Employees at service stations (such as pump attendants, on-site mechanics, and garage workers) are among those with greatest exposure to benzene originating from gas stations [3]. These receptors spend the most time on site (potentially reflecting approximately 40 h per week, for decades) and intermittently spend time where vapors from the pump are at their highest concentrations, with benzene concentrations measuring between 30 and 230 ppb in the breathing zone [38, 39, 40]. Gas station patrons can also be exposed to vapors when refueling. Compared to station employees, their exposures are brief and transient. A Finnish study reported a median time spent refueling of approximately 1 min, whereas 3 min was the median duration in the USA [41, 42]. The same US study reported an average benzene personal exposure concentration at the pump of 910 ppb, with the strongest predictors of benzene levels being fuel octane grade, duration of exposure, and season [42].

Those occupying residences, businesses, and other structures neighboring gas stations can also be exposed to fuel vapors originating in the gas station, though typically at lower concentrations than those measured at the pump. While vapor concentrations will drop as the distance from the service station increases, exhaust fumes from waiting customers and fuel delivery trucks can also contribute to vapors in proximity to gas stations. A small number of studies have examined benzene concentrations at the fenceline of the service station and beyond. A study published by the Canadian petroleum industry found average benzene concentrations of 146 and 461 ppb at the gas station property boundary in summer and winter, respectively [43]. A South Korean study examined outdoor and indoor benzene concentrations at numerous residences within 30 m and between 60 and 100 m of gas stations and found median outdoor benzene concentrations of 9.9 and 6.0 μg/m3 (about 3.1 and 1.9 ppb), respectively. Median indoor concentrations at these locations were higher, reaching 13.1 and 16.5 μg/m3 (about 4.1 and 5.2 ppb), respectively [44]. Another study found median ambient benzene levels of 1.9 ppb in houses both <50 and >100 m from a service station [45]. Yet, another study [46] found that benzene and other gasoline vapor releases from service stations can be discerned from traffic emissions as far as 75 m from service stations and that the contribution of service stations to ambient benzene is less important in areas of high traffic density. This is because vehicle exhaust is usually the most abundant volatile organic compound (VOC) in urban areas, often followed by gasoline vapor emissions from fuel handling and vehicle operation [47].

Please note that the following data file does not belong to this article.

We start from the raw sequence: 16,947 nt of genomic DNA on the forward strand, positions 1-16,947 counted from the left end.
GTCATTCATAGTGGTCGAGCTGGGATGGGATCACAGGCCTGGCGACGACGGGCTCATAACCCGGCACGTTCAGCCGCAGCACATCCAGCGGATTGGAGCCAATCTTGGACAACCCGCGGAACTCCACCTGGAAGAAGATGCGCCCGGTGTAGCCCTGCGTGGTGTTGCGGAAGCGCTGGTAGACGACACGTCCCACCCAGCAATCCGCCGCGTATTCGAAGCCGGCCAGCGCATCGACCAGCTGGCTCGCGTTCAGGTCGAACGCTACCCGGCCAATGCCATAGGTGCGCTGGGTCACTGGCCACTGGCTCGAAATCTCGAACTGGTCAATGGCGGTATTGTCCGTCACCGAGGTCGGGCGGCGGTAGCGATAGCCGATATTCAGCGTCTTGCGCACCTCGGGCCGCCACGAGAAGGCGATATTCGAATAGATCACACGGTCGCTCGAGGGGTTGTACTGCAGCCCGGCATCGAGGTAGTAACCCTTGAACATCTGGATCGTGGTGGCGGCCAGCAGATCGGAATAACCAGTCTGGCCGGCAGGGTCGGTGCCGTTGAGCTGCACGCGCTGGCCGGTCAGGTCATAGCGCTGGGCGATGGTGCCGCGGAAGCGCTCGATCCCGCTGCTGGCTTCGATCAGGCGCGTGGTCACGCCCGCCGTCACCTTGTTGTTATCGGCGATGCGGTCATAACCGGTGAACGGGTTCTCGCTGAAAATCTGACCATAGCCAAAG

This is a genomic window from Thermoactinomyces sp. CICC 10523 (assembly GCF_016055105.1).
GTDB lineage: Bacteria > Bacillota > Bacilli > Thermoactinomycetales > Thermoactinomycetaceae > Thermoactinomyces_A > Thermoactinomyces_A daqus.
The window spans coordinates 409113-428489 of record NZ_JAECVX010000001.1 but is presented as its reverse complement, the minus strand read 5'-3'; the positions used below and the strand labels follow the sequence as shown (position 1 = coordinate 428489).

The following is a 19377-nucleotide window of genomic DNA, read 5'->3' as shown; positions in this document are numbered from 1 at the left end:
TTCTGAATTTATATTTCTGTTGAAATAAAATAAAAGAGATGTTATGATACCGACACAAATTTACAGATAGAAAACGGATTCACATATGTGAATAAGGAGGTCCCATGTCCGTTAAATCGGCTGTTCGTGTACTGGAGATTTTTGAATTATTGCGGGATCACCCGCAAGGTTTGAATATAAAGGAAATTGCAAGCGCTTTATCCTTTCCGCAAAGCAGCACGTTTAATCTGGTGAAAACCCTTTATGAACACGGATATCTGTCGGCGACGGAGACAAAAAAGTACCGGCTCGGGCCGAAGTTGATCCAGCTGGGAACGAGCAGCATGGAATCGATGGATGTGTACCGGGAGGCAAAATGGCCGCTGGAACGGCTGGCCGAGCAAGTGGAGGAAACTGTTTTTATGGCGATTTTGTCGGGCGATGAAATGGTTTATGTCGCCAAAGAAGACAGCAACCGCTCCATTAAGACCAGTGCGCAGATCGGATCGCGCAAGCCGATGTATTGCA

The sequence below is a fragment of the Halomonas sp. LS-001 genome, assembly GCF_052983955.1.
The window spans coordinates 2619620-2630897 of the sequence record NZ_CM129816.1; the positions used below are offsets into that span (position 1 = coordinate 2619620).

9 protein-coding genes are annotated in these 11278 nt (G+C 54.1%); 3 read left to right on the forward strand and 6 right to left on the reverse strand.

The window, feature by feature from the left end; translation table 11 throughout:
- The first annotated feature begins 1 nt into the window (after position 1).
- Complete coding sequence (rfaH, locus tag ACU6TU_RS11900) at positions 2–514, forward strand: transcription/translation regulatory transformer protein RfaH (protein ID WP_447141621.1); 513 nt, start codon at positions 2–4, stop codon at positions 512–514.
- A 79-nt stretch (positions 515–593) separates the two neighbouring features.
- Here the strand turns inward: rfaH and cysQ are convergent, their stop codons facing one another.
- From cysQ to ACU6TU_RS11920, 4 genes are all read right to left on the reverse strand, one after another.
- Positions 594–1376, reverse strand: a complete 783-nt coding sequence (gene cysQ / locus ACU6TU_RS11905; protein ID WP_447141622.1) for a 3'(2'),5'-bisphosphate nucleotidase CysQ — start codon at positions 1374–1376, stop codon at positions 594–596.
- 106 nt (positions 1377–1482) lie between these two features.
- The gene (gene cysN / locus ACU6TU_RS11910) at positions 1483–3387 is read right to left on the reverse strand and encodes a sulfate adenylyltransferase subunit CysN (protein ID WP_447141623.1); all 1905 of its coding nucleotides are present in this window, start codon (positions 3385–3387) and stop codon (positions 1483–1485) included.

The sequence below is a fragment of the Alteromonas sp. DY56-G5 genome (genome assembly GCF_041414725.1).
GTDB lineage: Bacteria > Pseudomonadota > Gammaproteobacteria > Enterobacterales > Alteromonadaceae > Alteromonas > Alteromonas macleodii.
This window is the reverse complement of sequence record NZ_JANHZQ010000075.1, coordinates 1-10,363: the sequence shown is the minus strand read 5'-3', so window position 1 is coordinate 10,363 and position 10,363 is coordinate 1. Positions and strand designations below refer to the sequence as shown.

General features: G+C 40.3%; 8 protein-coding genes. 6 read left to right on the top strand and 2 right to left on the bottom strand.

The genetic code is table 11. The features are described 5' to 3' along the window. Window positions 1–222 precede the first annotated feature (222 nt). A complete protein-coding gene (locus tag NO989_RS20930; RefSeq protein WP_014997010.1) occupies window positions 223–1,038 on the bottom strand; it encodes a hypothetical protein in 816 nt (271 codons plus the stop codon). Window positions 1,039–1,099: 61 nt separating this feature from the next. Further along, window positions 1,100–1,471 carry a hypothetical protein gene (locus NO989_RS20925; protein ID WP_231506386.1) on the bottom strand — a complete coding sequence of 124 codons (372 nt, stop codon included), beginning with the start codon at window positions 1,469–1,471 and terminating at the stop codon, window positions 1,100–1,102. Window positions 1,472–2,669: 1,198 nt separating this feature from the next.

Beyond contact with surface-level gasoline vapors, fuel releases may result in other exposure pathways. Soil and groundwater contamination is common at gas stations. Drinking water wells proximate to gas stations, which in rural areas are often the only drinking water source, can become contaminated, potentially exposing well users to benzene and other chemicals [48, 49]. In addition, runoff from rain and other weather events can carry spilled hydrocarbons, which can contaminate surface waters; those using surface waters, either recreationally or for other purposes, may be exposed to these contaminants through dermal contact or incidental ingestion.

In the USA, the Environmental Protection Agency (EPA) regulates releases of benzene under the Clean Air Act as a hazardous air pollutant, and benzene is listed as number 6 on the 2005 priority list of hazardous substances under the Comprehensive Environmental Response, Compensation, and Liability Act and any release greater than 10 pounds triggers a reporting requirement. Different quantitative toxicity metrics exist for benzene inhalation. The EPA Integrated Risk Information System (IRIS) has published a reference concentration of 0.03 mg/m3 (about 9.4 ppb), corresponding to decreased lymphocyte counts [50], whereas the NIOSH recommended exposure limit (REL) is a time-weighted average concentration (for up to a 10-hour workday during a 40-hour workweek) of 0.319 mg/m3 (about 100 ppb) [51].